3 Buffett shares to buy Hand Over Fist in October
Warren Buffett is arguably one of the greatest investors of all time.
Under the executive direction of the Oracle of Omaha from 1965, the actions of the conglomerate Berkshire Hathaway (NYSE: BRK.A) (NYSE: BRK.B) To mean a total return of 20% every year for half a century and it is not over.
Business partner Charlie Munger helped Buffett understand the merits of buying a wonderful business at a fair price instead of just buying a fair business at a wonderful price. This is something the Oracle of Omaha discussed in more detail in the 1989 Berkshire Hathaway Annual Letter to Shareholders.
If you want to follow Buffett’s much-loved investing philosophy with your own stock picks, consider these three high-quality stocks in Berkshire’s portfolio that are currently trading at fair or better valuations. They may well be worthy of buying the hand on the fist in October.
1. Verizon: Generate a solid cash flow on the desire for 5G
Large Cap Telecom Verizon (NYSE: VZ) Berkshire Hathaway currently ranks eighth, and those holdings are valued at nearly $ 8.7 billion. Much of the company’s current success can be attributed to its smartphone-related services.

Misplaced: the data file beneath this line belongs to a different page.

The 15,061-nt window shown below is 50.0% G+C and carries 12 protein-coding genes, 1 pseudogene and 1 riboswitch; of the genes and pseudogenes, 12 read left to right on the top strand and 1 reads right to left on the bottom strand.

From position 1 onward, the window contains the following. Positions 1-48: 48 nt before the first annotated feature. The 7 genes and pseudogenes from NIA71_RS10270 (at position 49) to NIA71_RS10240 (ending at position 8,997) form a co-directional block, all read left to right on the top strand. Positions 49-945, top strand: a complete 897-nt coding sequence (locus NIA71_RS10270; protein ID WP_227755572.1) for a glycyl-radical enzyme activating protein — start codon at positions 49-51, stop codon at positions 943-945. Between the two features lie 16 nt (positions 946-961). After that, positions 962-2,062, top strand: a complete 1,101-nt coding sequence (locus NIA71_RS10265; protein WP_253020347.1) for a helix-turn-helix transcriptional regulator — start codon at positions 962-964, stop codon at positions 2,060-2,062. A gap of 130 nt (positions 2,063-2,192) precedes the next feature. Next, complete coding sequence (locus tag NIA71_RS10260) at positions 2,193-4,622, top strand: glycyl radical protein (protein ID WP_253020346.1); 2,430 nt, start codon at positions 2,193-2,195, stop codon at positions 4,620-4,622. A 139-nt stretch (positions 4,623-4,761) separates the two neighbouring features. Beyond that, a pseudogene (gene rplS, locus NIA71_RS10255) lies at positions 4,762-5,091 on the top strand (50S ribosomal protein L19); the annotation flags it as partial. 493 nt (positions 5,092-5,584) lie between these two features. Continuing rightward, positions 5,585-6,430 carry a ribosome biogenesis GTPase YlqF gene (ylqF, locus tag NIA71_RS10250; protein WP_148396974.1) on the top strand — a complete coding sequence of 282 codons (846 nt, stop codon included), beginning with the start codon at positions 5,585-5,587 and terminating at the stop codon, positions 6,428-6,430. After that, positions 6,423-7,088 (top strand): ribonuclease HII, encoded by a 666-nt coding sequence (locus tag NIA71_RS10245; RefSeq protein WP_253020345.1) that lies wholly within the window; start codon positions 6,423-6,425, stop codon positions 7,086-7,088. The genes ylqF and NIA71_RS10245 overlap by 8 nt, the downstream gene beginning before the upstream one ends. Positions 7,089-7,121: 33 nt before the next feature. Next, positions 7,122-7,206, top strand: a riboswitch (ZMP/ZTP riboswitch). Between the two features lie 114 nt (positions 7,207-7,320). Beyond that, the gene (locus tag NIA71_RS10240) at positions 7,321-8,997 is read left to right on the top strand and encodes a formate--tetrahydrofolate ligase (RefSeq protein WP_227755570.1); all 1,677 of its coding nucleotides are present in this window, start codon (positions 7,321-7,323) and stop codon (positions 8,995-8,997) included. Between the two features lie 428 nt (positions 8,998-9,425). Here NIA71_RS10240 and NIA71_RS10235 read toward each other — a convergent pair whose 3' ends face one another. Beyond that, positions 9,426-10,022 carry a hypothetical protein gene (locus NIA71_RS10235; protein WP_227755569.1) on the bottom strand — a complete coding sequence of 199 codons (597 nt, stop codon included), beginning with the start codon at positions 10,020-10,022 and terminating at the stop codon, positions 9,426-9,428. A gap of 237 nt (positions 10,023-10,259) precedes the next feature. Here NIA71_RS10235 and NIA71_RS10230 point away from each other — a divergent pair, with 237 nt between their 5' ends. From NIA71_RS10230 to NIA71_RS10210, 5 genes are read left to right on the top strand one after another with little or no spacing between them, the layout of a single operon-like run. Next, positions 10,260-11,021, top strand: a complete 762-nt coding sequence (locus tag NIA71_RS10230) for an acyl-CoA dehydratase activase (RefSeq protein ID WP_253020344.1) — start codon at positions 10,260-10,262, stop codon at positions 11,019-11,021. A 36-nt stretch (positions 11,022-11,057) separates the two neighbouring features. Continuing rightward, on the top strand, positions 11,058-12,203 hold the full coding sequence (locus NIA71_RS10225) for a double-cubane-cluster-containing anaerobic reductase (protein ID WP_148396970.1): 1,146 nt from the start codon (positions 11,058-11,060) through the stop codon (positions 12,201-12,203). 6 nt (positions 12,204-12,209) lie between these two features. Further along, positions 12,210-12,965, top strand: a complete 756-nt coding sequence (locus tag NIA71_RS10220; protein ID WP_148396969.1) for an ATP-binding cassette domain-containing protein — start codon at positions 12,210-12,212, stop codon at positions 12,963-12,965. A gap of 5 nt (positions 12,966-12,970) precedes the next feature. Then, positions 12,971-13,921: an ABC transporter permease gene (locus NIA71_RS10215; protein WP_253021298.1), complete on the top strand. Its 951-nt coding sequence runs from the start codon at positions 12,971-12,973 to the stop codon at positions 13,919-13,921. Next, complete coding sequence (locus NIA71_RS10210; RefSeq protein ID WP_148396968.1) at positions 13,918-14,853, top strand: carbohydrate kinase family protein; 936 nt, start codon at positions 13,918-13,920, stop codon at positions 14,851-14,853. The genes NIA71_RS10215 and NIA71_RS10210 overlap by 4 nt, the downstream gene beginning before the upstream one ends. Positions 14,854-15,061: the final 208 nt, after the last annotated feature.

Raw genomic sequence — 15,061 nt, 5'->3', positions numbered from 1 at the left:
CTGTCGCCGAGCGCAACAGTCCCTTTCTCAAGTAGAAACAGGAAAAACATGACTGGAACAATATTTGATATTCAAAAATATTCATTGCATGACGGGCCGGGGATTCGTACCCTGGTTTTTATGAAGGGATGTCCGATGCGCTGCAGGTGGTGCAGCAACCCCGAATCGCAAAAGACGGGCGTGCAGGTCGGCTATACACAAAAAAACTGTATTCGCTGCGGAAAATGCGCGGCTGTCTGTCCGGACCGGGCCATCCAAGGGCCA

A recent survey by Pew Research found that 85% of Americans own a smartphone. Even more mind-boggling is that, according to Statista, the majority of U.S. smartphone owners (57%) spend an average of at least five hours a day on their smartphones apart from using their smartphones for work. With smartphones approaching such a high prevalence in American society, Verizon’s smartphone-centric business model functions in many ways as a utility, albeit a growing utility.
And Verizon is committed to upgrading its infrastructure from its dominant 4G network to the new and improving 5G network. This should translate into continued revenue and profit stability over the next decade, at least if 4G’s ten-year lifespan is any indication. This long-term plan is precisely why analysts predict that Verizon will be able to increase its earnings per share (EPS) by nearly 4% per year over the next five years.